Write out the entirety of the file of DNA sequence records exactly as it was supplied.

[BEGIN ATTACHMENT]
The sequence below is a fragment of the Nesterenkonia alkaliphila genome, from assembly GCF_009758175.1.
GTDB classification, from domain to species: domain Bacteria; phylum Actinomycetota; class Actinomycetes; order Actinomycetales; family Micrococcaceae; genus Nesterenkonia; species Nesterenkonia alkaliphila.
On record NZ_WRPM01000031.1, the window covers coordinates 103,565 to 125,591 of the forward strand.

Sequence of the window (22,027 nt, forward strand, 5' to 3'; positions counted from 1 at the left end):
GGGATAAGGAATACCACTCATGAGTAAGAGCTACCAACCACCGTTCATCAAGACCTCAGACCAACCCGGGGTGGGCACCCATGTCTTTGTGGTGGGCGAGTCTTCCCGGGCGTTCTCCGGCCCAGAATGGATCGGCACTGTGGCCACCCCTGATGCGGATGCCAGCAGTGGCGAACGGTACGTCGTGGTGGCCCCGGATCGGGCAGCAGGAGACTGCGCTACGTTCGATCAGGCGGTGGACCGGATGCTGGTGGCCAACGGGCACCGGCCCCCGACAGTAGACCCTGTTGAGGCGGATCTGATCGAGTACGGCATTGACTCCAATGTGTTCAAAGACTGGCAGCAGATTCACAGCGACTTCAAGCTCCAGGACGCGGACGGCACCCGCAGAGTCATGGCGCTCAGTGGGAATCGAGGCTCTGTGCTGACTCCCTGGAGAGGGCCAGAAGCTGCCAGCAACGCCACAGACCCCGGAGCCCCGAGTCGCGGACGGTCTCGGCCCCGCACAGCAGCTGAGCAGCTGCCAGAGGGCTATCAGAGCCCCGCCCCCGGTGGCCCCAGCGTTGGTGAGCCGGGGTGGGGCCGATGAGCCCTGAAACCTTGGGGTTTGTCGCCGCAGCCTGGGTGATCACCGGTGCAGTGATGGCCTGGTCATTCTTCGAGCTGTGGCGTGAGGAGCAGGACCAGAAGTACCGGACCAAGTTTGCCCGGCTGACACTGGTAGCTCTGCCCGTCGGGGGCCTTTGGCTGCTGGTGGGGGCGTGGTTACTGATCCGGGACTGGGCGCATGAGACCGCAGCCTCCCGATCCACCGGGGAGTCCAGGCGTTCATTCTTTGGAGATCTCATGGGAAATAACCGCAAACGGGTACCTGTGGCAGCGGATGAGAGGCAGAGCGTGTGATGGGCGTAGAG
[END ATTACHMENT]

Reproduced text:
The sequence below is a fragment of the Nesterenkonia alkaliphila genome, from assembly GCF_009758175.1.
GTDB classification, from domain to species: domain Bacteria; phylum Actinomycetota; class Actinomycetes; order Actinomycetales; family Micrococcaceae; genus Nesterenkonia; species Nesterenkonia alkaliphila.
On record NZ_WRPM01000031.1, the window covers coordinates 103,565 to 125,591 of the forward strand.

Sequence of the window (22,027 nt, forward strand, 5' to 3'; positions counted from 1 at the left end):
GGGATAAGGAATACCACTCATGAGTAAGAGCTACCAACCACCGTTCATCAAGACCTCAGACCAACCCGGGGTGGGCACCCATGTCTTTGTGGTGGGCGAGTCTTCCCGGGCGTTCTCCGGCCCAGAATGGATCGGCACTGTGGCCACCCCTGATGCGGATGCCAGCAGTGGCGAACGGTACGTCGTGGTGGCCCCGGATCGGGCAGCAGGAGACTGCGCTACGTTCGATCAGGCGGTGGACCGGATGCTGGTGGCCAACGGGCACCGGCCCCCGACAGTAGACCCTGTTGAGGCGGATCTGATCGAGTACGGCATTGACTCCAATGTGTTCAAAGACTGGCAGCAGATTCACAGCGACTTCAAGCTCCAGGACGCGGACGGCACCCGCAGAGTCATGGCGCTCAGTGGGAATCGAGGCTCTGTGCTGACTCCCTGGAGAGGGCCAGAAGCTGCCAGCAACGCCACAGACCCCGGAGCCCCGAGTCGCGGACGGTCTCGGCCCCGCACAGCAGCTGAGCAGCTGCCAGAGGGCTATCAGAGCCCCGCCCCCGGTGGCCCCAGCGTTGGTGAGCCGGGGTGGGGCCGATGAGCCCTGAAACCTTGGGGTTTGTCGCCGCAGCCTGGGTGATCACCGGTGCAGTGATGGCCTGGTCATTCTTCGAGCTGTGGCGTGAGGAGCAGGACCAGAAGTACCGGACCAAGTTTGCCCGGCTGACACTGGTAGCTCTGCCCGTCGGGGGCCTTTGGCTGCTGGTGGGGGCGTGGTTACTGATCCGGGACTGGGCGCATGAGACCGCAGCCTCCCGATCCACCGGGGAGTCCAGGCGTTCATTCTTTGGAGATCTCATGGGAAATAACCGCAAACGGGTACCTGTGGCAGCGGATGAGAGGCAGAGCGTGTGATGGGCGTAGAG